The way that accounting firms use technology to manage client engagements is increasingly fragmented. Many industry players believe that quality suffers from increasing time constraints and the need to juggle multiple applications to keep work on track.
This is the main finding of a new study released by Huddle, including interviews with more than 250 partners and senior executives across the United States to understand how companies are using technology to work with their customers.
The results reveal that although 88% of the United States accounting firms have implemented a customer engagement strategy, 35% of respondents believe that their organization is far too slow to adopt the right technologies to meet customer requests.
As a result, employees are tired of the large number of technology solution options available to them when working with customers, which results in fragmentation of current workflows, slower productivity and risks .
The research continues by pointing out that with so many different systems at their disposal, 31% of employees are forced to switch between several applications to keep up with customer updates. 35% also agreed that it was becoming difficult to maintain control over document reviews, with a similar number (33%) also reporting difficulty keeping track of tasks.
As a result, 27% cited increasing cases of missed deadlines and 24% reported inefficiencies caused by duplication of effort, with several people working unknowingly on the same job.
“American accounting firms are accelerating their digital transformation initiatives. However, the results suggest that teams are now being transferred between different applications to manage their customer commitments. Combined with ever-increasing customer demands, it can be difficult for teams to stay in control. Productivity is rapidly degraded and the activity audit trail is immediately broken ”, explains Huddle CMO, Tim Deluca-Smith.
One of the risks presented in the report is that confusion leads accounting professionals to use less secure methods for working with their clients. For example, 36% of associates and executives admitted to using a personal file sharing application at work.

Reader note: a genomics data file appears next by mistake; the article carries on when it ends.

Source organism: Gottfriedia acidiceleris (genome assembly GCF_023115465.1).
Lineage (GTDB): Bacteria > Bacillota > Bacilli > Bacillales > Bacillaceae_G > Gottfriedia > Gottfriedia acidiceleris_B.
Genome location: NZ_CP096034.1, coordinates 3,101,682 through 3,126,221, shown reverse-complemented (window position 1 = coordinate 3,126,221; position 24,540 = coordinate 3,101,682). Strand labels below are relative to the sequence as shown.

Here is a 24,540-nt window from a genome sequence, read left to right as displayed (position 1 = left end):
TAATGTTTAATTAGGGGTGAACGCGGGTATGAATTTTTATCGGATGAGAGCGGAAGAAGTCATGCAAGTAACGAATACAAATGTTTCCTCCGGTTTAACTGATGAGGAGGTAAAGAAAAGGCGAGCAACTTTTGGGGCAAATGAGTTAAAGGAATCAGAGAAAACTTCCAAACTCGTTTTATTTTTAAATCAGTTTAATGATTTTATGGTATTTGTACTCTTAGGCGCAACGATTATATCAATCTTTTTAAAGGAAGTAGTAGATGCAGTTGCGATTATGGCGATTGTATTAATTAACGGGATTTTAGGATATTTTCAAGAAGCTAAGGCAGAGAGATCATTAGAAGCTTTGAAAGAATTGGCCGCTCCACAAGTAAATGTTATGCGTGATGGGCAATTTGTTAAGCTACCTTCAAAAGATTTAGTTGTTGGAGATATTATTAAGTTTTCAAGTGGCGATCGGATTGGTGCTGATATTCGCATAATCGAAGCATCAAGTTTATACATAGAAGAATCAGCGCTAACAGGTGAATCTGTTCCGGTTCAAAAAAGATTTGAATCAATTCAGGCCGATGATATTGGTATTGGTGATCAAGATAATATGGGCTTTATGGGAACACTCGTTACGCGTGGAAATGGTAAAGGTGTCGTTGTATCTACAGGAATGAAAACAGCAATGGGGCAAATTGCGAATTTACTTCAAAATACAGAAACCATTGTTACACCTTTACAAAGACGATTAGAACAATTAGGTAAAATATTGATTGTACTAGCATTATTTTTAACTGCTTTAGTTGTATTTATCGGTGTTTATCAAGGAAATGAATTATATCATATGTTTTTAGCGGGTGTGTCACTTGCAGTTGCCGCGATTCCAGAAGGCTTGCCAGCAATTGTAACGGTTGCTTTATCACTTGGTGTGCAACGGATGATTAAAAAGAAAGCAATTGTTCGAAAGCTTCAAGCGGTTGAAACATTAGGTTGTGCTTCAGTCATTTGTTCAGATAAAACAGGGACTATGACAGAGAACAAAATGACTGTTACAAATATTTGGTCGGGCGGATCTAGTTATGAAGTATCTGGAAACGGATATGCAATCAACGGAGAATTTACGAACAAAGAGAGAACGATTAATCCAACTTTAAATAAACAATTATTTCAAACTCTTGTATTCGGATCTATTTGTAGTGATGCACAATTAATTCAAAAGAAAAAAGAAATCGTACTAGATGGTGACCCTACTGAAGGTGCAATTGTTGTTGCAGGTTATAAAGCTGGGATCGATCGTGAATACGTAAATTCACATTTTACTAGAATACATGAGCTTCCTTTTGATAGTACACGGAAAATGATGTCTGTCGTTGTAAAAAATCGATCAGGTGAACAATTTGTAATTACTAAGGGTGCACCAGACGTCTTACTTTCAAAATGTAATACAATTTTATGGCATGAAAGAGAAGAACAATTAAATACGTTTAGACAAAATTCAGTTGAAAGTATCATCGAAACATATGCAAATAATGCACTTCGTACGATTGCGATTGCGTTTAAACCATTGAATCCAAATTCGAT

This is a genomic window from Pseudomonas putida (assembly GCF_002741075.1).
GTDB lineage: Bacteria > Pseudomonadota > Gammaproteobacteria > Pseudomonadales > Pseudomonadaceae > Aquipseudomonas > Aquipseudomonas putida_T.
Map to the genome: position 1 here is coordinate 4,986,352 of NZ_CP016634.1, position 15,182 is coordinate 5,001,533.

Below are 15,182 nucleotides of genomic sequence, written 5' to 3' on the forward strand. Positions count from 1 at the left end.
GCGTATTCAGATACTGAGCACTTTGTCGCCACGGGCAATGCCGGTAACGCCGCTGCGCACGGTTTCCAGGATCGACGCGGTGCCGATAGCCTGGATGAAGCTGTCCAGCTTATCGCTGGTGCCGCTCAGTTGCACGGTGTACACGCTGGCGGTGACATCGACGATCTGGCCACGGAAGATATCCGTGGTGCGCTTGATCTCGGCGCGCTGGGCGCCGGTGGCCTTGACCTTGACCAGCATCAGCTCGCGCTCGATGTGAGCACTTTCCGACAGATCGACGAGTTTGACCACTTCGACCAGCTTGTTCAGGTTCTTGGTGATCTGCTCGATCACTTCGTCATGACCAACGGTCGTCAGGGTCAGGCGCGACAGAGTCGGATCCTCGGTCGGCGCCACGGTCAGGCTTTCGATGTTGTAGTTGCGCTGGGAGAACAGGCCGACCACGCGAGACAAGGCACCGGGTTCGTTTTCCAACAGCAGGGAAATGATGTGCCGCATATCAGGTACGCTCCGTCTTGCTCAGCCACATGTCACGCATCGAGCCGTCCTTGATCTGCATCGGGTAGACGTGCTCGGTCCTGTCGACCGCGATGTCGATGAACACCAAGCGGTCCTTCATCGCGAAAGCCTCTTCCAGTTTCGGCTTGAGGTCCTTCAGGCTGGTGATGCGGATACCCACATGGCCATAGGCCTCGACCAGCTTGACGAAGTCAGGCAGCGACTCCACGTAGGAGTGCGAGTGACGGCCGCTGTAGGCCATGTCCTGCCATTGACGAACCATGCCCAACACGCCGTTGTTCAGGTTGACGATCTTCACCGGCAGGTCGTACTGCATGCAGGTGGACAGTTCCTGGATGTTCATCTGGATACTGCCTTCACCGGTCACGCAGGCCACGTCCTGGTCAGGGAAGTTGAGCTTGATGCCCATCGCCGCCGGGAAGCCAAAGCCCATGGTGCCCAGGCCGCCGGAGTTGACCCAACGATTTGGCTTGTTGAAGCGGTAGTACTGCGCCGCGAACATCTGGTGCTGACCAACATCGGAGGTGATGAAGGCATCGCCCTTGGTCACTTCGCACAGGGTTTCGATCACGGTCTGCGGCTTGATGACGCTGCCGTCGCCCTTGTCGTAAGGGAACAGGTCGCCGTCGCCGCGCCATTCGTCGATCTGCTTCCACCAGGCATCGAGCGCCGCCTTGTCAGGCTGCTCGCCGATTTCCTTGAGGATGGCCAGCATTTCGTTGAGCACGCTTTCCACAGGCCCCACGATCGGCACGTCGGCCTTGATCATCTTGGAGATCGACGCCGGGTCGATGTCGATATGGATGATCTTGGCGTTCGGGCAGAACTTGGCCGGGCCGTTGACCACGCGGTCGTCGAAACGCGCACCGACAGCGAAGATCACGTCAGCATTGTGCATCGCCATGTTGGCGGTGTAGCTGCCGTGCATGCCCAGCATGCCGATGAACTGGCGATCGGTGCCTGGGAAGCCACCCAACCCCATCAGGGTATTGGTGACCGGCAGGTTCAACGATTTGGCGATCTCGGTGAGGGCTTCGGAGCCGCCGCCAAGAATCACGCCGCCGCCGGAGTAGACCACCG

This can put sensitive customer data in immediate danger. Others are pushed to use new technologies such as Microsoft Teams for customer engagement, despite fears that this could present a number of problems when working externally with customers.
Other key findings from the report reveal that 38% believe that the quality of engagement with customers is suffering from increasing time constraints, while 27% say that deadlines are frequently missed due to customer delays.
Another area of dismay is time-limiting tasks, with 19% spending more than an hour a day on file administration (searching, backing up, sharing electronic files).
Meanwhile, 32% agree that their IT policy makes effective collaboration with customers too restrictive, and 35% think their business is too slow to adopt the right technology to transform themselves digitally.
“It should be the role of the customer portal to manage customer engagement,” adds Deluca-Smith.
“However, research shows that many legacy accounting portals are little more than basic file sharing services without the ability to manage and track tasks, approvals, or file version management. In fact, only 65% of employees had the ability to track customer activity and tasks through their portal solution. Given these findings, we believe that the need for a more holistic and collaborative approach to managing customer engagements is paramount to delivering the customer experience and protecting the business from potential data breaches. “
The study published by Huddle is based on interviews with more than 250 partners and executives across the United States to understand how companies are using technology to work with their customers.